SealA beautiful singer with the looks to match, Seal always seemed destined for stardom. But a new reissue of his self-titled debut album is time to remember that stardom once seemed light years away for one of the finest vocalists Britain has produced. In a rare interview, Seal recalls how the stage used to terrify him, while Trevor Horn reveals their unlikely bonding influences. “It’s been a hell of a run,” as Seal tells Classic Pop…

“Seal is a huge presence. The first time I met him, he had Cuban heel boots on, when he’s 6ft 5ins anyway.” So says Trevor Horn of his initial encounter with Sealhenry Samuel at the producer’s famed London recording studio, Sarm West.

That Seal sought to make himself even bigger than he was already is appropriate for a singer whose music has always been more grandiose and replete with memorable moments than such a classy vocalist needed to get by.

Where lesser talents seek to show off with vocal gymnastics, Seal knows that the song is the star.

Still, Seal’s longtime producer is right: Seal is a huge presence. Over Zoom from his home studio in L.A., the singer is relaxed for someone who rarely talks to the British press.

He’s unguarded, funny and likes a dramatic gesture into his laptop camera. He’s every bit as Seal as you’d hope, aware of his role in music.

“In people’s eyes, I’m a singer,” he notes reasonably. “Nobody wants to hear my political views. If people listen to Seal, it’s because they want relief. They don’t want me banging on about whatever.

“Therefore, my job is really simple: come up with good songs. Hopefully one or two great ones. It’s really that straightforward. It’s not like we’re performing open-heart surgery or saving lives.”

Seal has provided relief and a chance to shimmy ever since Killer with Adamski crashed to No.1 in 1990. An early example of a featured vocalist, the unknown Seal was an instant star.

As Trevor explains: “You can tell when the public is interested in someone. Buying a single, you’re just interested in the record itself. Buying an album? You have to be interested in the artist to buy their album, and I could tell the public were interested in Seal.”

For all his obvious charisma, Seal was 27 when Killer got the public’s attention. In pop years, the Londoner was middle-aged to be introduced to the nation. Frankly, Seal, what kept you?

“That’s what I used to think,” he laughs. “Finding your voice, that’s the path of every artist. Before Killer, I wrote a bunch of songs I thought were great. On reflection, they were shite.”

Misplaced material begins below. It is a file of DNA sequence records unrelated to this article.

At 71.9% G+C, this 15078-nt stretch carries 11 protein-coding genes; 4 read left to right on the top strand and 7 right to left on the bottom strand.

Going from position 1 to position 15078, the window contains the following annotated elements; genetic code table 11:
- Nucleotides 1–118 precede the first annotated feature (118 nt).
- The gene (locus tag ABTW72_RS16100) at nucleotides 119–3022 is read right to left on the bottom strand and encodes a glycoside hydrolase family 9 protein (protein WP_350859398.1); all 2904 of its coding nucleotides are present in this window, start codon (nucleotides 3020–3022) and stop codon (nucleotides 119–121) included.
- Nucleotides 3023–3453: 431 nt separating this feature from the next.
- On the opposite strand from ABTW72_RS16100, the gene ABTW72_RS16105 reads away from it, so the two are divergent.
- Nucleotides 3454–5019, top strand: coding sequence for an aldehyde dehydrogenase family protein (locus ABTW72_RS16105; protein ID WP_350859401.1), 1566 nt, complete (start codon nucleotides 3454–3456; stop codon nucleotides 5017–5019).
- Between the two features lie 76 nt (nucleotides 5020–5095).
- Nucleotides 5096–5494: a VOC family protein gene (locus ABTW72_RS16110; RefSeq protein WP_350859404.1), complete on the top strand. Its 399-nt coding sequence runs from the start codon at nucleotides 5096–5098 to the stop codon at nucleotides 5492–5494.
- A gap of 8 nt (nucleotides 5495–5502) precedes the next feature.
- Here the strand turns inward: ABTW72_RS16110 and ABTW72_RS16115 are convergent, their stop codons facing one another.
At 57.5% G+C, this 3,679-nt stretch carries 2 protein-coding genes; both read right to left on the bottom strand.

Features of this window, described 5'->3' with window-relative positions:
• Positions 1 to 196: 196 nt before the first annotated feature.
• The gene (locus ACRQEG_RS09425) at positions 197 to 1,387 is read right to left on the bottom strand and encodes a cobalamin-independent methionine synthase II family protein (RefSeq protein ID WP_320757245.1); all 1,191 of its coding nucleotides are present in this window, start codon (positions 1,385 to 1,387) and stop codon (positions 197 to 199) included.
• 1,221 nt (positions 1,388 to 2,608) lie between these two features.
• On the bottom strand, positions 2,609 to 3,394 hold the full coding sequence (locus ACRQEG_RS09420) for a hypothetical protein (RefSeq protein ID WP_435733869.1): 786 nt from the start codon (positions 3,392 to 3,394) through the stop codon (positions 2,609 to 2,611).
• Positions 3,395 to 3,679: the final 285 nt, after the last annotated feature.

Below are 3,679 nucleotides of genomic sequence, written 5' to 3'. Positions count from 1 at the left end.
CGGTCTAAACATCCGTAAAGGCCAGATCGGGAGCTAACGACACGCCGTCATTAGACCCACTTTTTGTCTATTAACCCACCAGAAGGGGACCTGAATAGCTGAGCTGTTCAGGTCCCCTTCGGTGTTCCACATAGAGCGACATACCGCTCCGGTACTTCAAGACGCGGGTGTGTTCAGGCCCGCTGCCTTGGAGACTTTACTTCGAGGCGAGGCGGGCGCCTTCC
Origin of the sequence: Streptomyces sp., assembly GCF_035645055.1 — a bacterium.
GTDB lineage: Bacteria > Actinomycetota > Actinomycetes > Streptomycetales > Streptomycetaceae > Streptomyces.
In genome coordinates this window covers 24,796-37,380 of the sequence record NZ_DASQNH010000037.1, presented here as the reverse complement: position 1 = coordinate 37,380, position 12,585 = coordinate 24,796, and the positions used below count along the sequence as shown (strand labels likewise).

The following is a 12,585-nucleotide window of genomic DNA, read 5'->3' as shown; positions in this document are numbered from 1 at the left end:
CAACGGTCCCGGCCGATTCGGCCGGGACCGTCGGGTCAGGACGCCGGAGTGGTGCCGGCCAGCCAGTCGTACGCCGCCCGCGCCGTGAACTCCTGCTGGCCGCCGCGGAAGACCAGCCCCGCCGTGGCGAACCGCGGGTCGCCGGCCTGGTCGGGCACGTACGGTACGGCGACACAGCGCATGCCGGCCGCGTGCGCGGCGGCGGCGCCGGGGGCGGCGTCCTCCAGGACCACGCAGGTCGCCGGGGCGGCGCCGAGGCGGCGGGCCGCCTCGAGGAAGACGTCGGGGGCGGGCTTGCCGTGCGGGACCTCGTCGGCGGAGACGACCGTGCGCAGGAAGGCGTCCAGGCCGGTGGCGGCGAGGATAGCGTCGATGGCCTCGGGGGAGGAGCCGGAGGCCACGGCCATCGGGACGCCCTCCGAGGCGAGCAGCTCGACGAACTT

Like a musical Doctor Who, Seal had tried a bunch of incarnations – most notably funk band Push – before finding his first niche in rave.

“I thought it was clear where I was going,” he admits. “But, when people came to see me play, they said the same thing: ‘He’s got an interesting voice, but what is he? If he’s rock, how come he’s black? Why isn’t he doing R&B or reggae?’ They weren’t interested.

“I thought they were all deaf, and my attitude was: ‘What’s wrong with you?’ The industry just didn’t know how to market me. Then someone gave me a cassette, and one play of that made me go: ‘Ohhhh! Now I see why it’s not happening.’”

The friend’s cassette featured Joni Mitchell, Led Zeppelin, Jimi Hendrix and Crosby, Stills & Nash. “I didn’t write a lick of music for a year, so I could soak up everything by these incredible musicians,” Seal reflects.

“I eventually realised what all those great musicians had in common was that they played an instrument, and their instrument reflected their music as much as their voice. I thought: ‘I’ve got to get an instrument.’”

A friend showed Seal how to play the A and E chords on guitar. “The first song I wrote after that year away was Crazy,” he states. “The whole song came in 20, maybe 25 minutes.

“Not only was Crazy different from anything I’d written before, it didn’t sound like anyone. I knew instantly: ‘I’ve got one!’ For the first time, I sounded like me.”

Such a Hollywood moment was an important step that began in 1974, when an 11-year-old Seal first sang in public, performing Johnny Nash’s classic I Can See Clearly Now on a PTA day at his comprehensive in Kilburn, north London.

“I was terrible academically,” recalls Seal. “Everyone thought I’d amount to nothing and end up in debt or in prison. Even my parents didn’t see me [as I am].”